     The establishment of more structures which are aimed specifically at
         assisting groups of socially excluded persons in finding employment
         and in dealing with employment issues
        The introduction and implementation of more positive discrimination
         measures (policy, schemes and incentives for the employment of
         socially excluded persons)


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          The need to enforce measures that address the issue of underpaid
           third country nationals – an issue which is affecting third country
           nationals themselves as well as Maltese persons in terms of entering
           employment
          Policy aimed at the increased provision of flexicurity measures
          The need to address discrimination and stereotypical attitudes,
           particularly during interviews and at the place of work
          The importance of establishing volunteering structures which allow
           persons who are registered as unemployed (and receiving
           unemployment benefits) to gain hands-on skills which can also be
           recognised through a certification system

Access to social inclusion

          Despite discourse on enhancing children’s social inclusion and
           safeguarding the rights of children and young persons, the Children
           Act, drafted almost a decade ago, remains on paper
          The list of targets for promoting active inclusion fails to describe the
           implementation process or reflect an integrated multidimensional
           approach to the three pillars of Active Inclusion i.e adequate minimum
           income, employment and access to services
          Although the NSR commits itself to strengthen the voluntary sector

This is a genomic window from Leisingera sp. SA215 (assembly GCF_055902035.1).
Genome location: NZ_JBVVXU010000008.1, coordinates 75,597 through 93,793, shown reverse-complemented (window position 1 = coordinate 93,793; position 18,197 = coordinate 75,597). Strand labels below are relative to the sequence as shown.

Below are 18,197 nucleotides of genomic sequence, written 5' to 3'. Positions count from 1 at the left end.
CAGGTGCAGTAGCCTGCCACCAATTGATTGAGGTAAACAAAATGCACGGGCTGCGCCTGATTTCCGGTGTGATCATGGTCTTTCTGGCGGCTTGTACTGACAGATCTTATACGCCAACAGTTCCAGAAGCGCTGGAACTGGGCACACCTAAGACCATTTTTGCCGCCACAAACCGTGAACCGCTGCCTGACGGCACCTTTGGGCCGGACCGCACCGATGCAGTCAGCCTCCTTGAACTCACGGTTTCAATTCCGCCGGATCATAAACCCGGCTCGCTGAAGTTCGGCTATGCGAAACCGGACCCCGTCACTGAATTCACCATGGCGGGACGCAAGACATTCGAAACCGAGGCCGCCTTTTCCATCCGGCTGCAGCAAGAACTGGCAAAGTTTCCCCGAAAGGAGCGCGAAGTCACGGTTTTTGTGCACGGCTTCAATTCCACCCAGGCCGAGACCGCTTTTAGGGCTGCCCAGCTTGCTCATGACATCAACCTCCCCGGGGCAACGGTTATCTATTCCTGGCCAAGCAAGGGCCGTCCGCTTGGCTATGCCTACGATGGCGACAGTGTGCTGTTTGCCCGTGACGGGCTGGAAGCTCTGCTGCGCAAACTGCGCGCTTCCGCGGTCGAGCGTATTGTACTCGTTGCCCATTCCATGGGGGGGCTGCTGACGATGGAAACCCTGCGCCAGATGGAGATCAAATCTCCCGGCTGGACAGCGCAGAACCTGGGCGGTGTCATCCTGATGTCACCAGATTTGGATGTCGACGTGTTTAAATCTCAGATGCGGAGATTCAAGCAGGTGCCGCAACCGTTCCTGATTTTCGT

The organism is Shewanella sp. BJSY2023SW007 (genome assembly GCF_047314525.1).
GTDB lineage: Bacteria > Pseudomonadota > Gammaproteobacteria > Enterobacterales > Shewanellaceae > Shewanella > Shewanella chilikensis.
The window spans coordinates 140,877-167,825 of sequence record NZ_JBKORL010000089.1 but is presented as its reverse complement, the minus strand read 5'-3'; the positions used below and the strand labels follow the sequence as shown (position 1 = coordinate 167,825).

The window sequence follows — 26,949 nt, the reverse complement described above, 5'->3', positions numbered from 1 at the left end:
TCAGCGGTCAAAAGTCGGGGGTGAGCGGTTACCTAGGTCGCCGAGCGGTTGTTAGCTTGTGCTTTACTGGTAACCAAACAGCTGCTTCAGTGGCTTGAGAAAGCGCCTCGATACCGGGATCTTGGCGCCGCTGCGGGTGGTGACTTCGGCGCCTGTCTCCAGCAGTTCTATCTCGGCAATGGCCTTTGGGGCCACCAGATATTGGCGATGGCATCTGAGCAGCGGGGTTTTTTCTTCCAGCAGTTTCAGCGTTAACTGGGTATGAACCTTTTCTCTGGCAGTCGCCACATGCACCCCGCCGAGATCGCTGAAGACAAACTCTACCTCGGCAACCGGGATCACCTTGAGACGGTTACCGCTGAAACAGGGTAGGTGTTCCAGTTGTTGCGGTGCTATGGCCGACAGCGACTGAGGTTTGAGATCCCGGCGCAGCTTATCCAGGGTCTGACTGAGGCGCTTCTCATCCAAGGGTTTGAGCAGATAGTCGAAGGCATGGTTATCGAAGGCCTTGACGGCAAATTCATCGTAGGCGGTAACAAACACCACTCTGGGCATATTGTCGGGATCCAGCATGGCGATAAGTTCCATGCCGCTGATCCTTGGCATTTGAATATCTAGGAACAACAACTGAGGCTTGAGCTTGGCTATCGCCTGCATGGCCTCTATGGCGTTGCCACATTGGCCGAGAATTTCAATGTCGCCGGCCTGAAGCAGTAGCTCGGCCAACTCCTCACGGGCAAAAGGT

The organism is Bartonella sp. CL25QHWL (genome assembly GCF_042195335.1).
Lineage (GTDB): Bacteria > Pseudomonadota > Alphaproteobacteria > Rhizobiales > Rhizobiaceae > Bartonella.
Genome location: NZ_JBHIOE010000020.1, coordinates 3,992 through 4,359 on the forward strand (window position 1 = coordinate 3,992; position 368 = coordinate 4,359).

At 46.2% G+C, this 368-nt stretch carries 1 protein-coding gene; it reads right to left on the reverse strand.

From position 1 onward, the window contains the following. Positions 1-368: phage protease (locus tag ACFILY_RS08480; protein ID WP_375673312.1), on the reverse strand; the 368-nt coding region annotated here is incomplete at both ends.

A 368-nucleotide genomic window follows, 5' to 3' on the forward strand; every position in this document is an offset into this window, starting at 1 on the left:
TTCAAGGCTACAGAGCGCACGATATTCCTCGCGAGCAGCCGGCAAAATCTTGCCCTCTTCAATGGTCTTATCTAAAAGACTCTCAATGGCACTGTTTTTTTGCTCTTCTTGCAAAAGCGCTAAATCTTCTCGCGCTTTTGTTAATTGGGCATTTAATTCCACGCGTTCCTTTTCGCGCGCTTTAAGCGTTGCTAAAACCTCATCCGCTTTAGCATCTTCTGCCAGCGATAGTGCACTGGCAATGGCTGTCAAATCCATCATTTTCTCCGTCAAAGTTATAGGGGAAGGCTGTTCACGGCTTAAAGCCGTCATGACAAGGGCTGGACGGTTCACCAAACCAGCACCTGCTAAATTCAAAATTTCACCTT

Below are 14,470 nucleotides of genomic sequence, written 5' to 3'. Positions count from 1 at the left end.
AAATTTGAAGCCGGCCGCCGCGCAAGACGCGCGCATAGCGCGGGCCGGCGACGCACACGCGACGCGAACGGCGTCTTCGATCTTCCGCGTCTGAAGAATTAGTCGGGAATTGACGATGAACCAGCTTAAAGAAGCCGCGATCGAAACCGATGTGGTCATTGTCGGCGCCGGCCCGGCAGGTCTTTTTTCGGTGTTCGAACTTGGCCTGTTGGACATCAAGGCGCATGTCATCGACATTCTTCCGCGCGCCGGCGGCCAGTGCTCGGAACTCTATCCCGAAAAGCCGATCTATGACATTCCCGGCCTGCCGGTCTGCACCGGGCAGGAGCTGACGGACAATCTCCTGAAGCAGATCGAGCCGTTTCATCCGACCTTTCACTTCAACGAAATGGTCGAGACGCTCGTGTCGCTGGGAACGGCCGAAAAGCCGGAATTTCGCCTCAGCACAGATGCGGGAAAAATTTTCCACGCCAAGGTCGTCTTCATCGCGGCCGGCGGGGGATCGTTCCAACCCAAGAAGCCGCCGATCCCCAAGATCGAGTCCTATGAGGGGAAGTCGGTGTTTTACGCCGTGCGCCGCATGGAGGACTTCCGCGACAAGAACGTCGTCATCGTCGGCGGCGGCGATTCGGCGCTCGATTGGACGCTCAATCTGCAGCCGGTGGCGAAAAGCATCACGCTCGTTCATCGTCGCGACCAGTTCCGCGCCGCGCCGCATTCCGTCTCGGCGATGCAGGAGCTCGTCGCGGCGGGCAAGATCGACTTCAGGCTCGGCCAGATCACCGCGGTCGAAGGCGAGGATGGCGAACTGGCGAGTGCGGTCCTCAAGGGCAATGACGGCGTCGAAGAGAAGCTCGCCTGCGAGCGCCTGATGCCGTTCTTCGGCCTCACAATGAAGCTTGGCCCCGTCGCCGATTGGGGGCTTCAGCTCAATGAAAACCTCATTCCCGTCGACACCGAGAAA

through capacity building and consolidation of consultation processes,
           there is little evidence so far, that the more progressive approach to
           effective partnerships and the subsidiarity principle have made it into
           government’s strategies
          The need for customer-friendly and specialised training to be provided
           to government officials and persons dealing directly with socially
           excluded persons on issues of employment

Recommendations on social inclusion

          Even if social inclusion indicators have not been specifically set down,
           it is reasonable to encourage users’ involvement and personalised
           approaches to meet the multiple needs of people as individuals
          The urgent need for extended and more accessible childcare facilities
           and/or childcare schemes which cater specifically for socially excluded
           persons in various parts of the country
          The provision of specialised and targeted training (skills, adaptability,
           empowerment) for the different groups of socially excluded persons
          Improved transport facilities for socially excluded persons (disabled,
           etc) seeking to go to work, attend training courses/and or programmes
          Increased involvement and consultation of socially excluded persons
           themselves (or representatives) in policy and decision-making
           processes



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     Policy which seeks to ensure a substantial degree of complimentarity
      between the social benefit system and employment opportunities for
      socially excluded persons (i.e replacing the system as it is at present,
      where many socially excluded persons find that it pays more to simply
      remain on relief than to work and earn too little to get by)

Final remarks

The NSR for social protection and social inclusion in Malta needs to become
a more strategic instrument so as to ensure real impact on national policy and
on poverty. The preparation process of the report needs to become more
participatory by investing in promoting better governance and participation as
the prime means to increase national ownership as well as extending an
effective policy impact. This means both piloting and mainstreaming
innovative ways of promoting participative democracy and above all investing
in participation through ensuring adequate resources for and liaison with
relevant non government stakeholders. Developing a model of participation at
national level needs to be further strengthened in the preparation process of
the NSR through strategic involvement of people experiencing poverty and
exclusion, especially in the light of the forthcoming 2010 EU year against
poverty.



Compiled by Dr Frances Camilleri Cassar

Senior Researcher